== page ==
KATHMANDU, 28 OCT 2014Â – Bad roads continue to be a hindrance to safe, accessible, affordable and sustainable transportation in the country even though the road network has been greatly expanded over the years, experts said on Monday.
The countryâ€™s strategic road network has swollen to 12,494 km while the total length of rural roads stands at 52,023 km, according to the Department of Roads. Likewise, local governments have been involved in constructing roads in rural areas, but only 55 percent of them are in a usable condition, said experts.
â€œThe road network in Nepal is not something we can be proud of as there are so many challenges and problems associated with it,â€ said Bimalendra Nidhi, Minister for Physical Infrastructure and Transport, speaking at a workshop on Sustainable and Inclusive Transport Development in the Capital on Monday.
â€œThe government is focussing on developing a transport system that provides affordable and reliable service to passengers in an environmentally sound and equitable manner,â€ he added. The growing number of fatal road accidents has been blamed on poor transportation management and bad road conditions.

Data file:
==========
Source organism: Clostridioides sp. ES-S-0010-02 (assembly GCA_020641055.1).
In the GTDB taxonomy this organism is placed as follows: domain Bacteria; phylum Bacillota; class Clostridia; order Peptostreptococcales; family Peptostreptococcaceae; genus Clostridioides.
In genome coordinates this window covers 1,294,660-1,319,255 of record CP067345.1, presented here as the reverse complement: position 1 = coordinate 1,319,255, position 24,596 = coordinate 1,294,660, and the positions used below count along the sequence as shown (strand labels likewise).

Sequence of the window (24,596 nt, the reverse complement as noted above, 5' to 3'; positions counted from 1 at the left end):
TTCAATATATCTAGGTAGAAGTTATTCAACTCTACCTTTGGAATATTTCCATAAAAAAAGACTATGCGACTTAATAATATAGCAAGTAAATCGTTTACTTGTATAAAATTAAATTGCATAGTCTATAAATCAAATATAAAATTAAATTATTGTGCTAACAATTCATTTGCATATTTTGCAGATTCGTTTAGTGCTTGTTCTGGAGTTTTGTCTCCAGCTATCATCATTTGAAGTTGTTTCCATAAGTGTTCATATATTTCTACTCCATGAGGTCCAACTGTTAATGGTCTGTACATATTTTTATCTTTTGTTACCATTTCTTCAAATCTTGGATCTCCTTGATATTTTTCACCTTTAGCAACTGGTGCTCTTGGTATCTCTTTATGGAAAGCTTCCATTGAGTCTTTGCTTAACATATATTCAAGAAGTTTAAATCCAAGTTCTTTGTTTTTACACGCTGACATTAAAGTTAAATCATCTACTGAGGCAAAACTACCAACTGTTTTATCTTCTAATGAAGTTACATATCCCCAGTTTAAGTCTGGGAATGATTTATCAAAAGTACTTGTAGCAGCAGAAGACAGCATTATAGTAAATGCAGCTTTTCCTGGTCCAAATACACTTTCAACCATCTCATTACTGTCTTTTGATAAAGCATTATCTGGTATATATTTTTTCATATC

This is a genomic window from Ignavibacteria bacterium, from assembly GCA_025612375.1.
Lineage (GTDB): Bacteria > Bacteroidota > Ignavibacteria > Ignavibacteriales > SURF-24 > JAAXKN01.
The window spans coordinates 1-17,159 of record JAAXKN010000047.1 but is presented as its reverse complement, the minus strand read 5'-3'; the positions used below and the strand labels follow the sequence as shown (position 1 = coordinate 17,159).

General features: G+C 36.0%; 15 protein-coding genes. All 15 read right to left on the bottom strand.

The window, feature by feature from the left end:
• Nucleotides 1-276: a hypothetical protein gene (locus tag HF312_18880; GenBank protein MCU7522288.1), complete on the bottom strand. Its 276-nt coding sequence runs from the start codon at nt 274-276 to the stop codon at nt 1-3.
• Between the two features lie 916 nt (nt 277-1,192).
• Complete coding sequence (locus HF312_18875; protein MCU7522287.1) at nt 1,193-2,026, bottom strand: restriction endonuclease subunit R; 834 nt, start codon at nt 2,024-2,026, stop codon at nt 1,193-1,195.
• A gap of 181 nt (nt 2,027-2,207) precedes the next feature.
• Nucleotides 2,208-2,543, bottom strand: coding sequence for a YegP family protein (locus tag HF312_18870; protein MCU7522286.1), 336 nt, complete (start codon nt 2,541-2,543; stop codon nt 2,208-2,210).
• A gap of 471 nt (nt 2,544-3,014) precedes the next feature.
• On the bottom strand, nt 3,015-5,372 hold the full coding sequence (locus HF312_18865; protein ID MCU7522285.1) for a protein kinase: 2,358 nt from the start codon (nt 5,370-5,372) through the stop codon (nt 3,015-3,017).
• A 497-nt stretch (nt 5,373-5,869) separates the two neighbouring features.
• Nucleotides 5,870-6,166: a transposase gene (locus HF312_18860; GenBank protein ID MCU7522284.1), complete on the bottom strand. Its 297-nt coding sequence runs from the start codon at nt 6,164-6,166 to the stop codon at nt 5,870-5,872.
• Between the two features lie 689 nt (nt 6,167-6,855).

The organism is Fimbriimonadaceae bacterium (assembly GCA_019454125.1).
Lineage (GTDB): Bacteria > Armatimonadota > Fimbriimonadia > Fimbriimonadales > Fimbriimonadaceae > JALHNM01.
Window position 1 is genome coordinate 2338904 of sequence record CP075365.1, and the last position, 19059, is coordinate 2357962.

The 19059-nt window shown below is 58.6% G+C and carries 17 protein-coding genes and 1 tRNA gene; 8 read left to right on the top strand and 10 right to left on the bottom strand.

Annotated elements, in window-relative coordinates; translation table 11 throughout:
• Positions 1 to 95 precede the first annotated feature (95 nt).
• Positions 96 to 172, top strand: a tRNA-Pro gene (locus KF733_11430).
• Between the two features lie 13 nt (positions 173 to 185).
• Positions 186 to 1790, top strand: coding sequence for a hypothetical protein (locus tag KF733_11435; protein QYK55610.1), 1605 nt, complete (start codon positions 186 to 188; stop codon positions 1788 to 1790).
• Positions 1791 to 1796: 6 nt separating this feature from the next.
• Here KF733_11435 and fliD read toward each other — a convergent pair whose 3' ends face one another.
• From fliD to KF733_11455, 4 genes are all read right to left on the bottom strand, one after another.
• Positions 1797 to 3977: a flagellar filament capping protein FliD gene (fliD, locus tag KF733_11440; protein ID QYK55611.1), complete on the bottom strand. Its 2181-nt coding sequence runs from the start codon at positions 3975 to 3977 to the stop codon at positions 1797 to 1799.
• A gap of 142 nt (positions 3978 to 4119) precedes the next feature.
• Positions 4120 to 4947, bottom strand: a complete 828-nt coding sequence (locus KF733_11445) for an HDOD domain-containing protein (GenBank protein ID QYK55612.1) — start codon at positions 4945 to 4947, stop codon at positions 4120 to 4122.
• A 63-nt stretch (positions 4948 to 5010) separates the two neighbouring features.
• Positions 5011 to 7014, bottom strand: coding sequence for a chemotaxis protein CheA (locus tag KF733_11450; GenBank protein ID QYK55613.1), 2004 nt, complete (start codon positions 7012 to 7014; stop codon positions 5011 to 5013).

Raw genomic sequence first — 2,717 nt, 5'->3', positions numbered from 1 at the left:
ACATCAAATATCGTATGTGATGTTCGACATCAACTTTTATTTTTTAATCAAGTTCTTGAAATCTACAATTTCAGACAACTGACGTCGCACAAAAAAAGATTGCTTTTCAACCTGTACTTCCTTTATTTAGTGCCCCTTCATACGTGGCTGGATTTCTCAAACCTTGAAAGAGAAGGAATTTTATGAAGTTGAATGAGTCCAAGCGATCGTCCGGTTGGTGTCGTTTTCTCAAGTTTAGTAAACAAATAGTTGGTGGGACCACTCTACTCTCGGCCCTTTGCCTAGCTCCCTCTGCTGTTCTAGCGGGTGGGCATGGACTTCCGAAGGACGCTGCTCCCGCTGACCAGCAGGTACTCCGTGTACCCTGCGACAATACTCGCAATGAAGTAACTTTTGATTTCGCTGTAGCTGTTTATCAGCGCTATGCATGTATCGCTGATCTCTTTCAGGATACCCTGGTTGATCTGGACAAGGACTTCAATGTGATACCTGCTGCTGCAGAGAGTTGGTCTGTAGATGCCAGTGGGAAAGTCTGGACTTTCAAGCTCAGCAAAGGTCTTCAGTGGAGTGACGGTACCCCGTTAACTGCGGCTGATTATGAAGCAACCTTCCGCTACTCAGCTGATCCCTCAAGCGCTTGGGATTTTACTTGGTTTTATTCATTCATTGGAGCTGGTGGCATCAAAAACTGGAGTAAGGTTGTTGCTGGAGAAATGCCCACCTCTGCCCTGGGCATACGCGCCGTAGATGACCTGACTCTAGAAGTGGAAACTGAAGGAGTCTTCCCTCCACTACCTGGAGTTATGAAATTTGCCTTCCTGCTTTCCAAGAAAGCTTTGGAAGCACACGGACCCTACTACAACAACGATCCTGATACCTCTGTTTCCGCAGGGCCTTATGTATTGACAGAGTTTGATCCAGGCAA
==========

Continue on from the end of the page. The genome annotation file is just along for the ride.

The substandard road infrastructure has also remained as one of the hindrances to increasing private sector investment in the country.
Tulasi Prasad Sitaula, secretary at the Ministry of Physical Infrastructure and Transport, admitted that the governmentâ€™s focus so far had been on expanding the road network in order to provide access to as many people as possible. â€œWe failed to pay adequate attention to quality which has raised a serious question whether our roads are safe and sustainable,â€ he said.
Experts said that attracting private sector investment in road infrastructure could help in improving the quality of Nepalâ€™s roads. There has been hardly any investment from the private sector in building highways so far. An effort has been made from the private sector to construct a Kathmandu -Hetauda tunnel road.
National Planning Commission Vice-Chairman Govinda Raj Pokharel said increased investment from the private sector in roads would lead to the construction of quality highways. â€œEfforts have been made to involve the private sector in the proposed Kathmandu -Tarai Fast Track road,â€ he added. He said that transport and mobility were central to the economic development of any country.
Speaking at the workshop, other experts said that an integrated and comprehensive approach in planning was necessary to ensure a sustainable transport system.